The most important outcome of both studies relates to subjects’ use of the option to see translations and the different and opposite value of foreign-language reviews for subjects who clicked versus subjects who did not click to see translations. Overall, 26–28% of subjects given the option to see translations of the Spanish-language reviews clicked to view at least one translation. For these subjects, the Spanish-language reviews were positively received, and the subjects were more likely to indicate they would book the tour with these reviews. In contrast, subjects who did not click to see any translations despite being given the option viewed the tour more negatively and were less likely to book the tour with Spanish-language reviews. This behavior was consistent in both Study I using Mechanical Turk and Study II using Prolific.
Although it is possible that the addition of the translation buttons themselves created this effect by drawing more attention to the fact that the reviews were not in English—something that would need to be tested with an eye tracking study—it is likely that the use of the translation buttons simply clearly separated subjects with different pre-existing attitudes toward foreign-language reviews. That is to say that the control group contained subjects with a mixture of attitudes toward foreign-language reviews but it was not possible to observe these attitudes. The introduction of the translation buttons could simply have created the opportunity for subjects to differentiate themselves according to their attitudes toward foreign-language reviews: those with pre-existing positive attitudes could have been more likely to click the translation buttons while those with pre-existing negative attitudes could have been less likely to click the translations buttons and thus produce (at least some of) the experimental effects observed.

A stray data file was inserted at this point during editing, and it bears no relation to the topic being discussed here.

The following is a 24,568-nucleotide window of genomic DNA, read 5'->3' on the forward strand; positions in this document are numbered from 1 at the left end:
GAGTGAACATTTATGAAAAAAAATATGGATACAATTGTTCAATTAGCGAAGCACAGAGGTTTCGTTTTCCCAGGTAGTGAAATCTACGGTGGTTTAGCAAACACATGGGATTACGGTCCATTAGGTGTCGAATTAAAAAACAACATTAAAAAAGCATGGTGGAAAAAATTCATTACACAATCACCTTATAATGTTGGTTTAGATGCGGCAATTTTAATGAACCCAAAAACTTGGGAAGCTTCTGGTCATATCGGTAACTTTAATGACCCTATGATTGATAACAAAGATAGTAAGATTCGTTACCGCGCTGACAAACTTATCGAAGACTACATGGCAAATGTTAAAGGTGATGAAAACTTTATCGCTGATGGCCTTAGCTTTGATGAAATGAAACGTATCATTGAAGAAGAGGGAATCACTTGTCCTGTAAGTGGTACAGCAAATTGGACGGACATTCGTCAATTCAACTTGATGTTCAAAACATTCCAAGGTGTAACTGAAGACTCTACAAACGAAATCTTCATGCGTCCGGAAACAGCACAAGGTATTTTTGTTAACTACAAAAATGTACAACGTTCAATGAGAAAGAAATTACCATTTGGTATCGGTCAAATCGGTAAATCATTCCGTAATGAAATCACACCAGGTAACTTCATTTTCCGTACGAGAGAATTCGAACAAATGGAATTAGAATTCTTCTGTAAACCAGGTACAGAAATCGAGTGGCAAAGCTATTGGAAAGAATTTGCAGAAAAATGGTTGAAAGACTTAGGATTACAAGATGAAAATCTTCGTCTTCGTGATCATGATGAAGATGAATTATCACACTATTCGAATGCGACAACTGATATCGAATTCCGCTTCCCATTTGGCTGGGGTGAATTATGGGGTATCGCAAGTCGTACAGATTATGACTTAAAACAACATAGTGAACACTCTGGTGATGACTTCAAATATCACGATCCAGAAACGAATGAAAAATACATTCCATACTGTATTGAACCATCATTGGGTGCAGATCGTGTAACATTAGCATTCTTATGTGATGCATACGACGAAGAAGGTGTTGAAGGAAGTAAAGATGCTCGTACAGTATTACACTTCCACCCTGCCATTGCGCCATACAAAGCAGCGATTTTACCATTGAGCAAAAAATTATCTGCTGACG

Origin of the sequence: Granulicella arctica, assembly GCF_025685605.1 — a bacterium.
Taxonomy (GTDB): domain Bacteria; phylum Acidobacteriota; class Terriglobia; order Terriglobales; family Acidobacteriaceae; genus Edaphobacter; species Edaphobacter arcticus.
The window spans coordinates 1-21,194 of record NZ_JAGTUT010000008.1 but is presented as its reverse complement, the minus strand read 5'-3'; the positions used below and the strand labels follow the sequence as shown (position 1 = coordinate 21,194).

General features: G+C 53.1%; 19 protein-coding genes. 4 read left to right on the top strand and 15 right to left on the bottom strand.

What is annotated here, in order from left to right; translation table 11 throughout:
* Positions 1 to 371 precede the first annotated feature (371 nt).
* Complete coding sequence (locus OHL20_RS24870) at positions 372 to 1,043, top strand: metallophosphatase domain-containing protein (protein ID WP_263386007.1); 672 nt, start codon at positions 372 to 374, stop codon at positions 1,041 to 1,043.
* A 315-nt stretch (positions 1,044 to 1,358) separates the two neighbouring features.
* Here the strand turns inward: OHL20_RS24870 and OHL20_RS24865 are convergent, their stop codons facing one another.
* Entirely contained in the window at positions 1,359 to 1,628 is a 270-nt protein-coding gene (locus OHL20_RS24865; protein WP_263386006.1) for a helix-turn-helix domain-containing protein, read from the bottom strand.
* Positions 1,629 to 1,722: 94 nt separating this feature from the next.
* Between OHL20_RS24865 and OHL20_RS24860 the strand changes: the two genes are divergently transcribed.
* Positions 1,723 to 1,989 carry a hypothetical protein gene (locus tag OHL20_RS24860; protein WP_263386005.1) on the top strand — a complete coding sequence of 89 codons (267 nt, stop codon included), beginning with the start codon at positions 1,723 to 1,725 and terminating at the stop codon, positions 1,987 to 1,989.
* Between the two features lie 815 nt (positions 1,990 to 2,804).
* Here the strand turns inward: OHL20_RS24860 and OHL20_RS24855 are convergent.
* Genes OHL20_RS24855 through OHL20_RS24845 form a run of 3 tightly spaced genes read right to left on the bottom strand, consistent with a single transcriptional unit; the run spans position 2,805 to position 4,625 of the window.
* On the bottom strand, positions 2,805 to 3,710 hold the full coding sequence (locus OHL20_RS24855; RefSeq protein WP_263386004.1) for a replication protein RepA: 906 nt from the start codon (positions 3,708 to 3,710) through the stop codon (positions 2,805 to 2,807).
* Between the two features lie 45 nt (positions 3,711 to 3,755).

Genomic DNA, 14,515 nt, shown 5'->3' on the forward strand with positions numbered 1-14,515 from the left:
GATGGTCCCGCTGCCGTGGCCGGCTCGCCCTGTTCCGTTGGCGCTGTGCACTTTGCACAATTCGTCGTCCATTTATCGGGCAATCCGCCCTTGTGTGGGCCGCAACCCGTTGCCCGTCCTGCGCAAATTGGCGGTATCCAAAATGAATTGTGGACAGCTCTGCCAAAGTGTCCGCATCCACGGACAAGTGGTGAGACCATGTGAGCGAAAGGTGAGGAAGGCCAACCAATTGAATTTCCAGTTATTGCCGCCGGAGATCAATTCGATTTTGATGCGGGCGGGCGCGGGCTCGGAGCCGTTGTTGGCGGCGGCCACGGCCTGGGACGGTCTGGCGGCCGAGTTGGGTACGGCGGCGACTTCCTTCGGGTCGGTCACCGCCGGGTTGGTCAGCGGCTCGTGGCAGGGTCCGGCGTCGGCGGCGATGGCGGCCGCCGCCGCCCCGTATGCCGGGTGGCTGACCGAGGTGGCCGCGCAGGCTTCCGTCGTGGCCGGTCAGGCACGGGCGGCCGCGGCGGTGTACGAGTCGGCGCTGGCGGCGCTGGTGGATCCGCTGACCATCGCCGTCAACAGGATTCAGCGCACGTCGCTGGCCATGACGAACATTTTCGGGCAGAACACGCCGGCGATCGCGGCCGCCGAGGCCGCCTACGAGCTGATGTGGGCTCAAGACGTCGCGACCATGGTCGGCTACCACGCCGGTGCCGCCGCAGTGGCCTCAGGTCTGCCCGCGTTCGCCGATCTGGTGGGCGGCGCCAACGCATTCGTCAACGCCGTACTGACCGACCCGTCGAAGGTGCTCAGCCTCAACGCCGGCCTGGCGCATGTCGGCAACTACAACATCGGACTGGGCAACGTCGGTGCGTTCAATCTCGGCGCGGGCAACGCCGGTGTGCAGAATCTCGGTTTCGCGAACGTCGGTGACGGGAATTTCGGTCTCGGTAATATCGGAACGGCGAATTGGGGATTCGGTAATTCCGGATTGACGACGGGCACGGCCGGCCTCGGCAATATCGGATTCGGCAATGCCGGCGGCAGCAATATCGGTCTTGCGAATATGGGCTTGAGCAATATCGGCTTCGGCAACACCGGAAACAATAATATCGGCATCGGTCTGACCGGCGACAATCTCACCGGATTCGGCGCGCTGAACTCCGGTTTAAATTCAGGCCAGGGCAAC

In Study II we tested individual-level characteristics that could explain this behavior and the hypothesized pre-existing attitudes. Openness was expected to be a key individual trait, but in fact was found not to play a significant role. Indeed, none of the personality variables examined in Study II were significant. The largest predictor of using the translation buttons was a high importance on reviews.
The finding that the mere presence of foreign-language content can alter perceptions fits with branding and country-of-origin studies for products in marketing research [2, 24, 27]. For example, Leclerc et al.  found that when fictitious company names were pronounced in French rather than English, the attitudes of US subjects toward the fictitious brand and the hedonism of its products changed.
Preliminary analysis of the comments left in the optional free text questions of Study I support the idea that the mere presence of foreign-language reviews had an impact for a small number of subjects. Some subjects saw the foreign-language reviews as a positive, “because it indicates the company is flexible and multinational,” while other subjects saw the foreign-reviews negatively. In the most negative comment one subject stated “…I get enough Spanish here in the US. I’d rather not be around Spanish speaking people when I visit London.” The majority of comments left within the en3es3 condition mentioned the reviews positively without any reference to their language or made a neutral statement such as “last couple of reviews were in a foreign language.”
This study assessed the overall effects of foreign-language content and the impact of including a translation option. It took a first step toward analyzing how individual level characteristics (demographics, personality, etc.) affect people’s attitudes toward foreign-language content, but the results were not fully satisfactory and this is an important area of investigation that is severely lacking in academic research. Perhaps the best recommendation for platform designers and operators at this point is to personalize the showing of foreign-language content and translations. If users interact with foreign-language content and/or click to view translations, more foreign-language content and translations should be shown to these users if available. However, if users ignore the foreign-language content and translation buttons they are offered, it might be appropriate to hide further foreign-language content from these users. Special attention should be paid, however, to bilingual users as these users are likely to appreciate content in their multiple languages.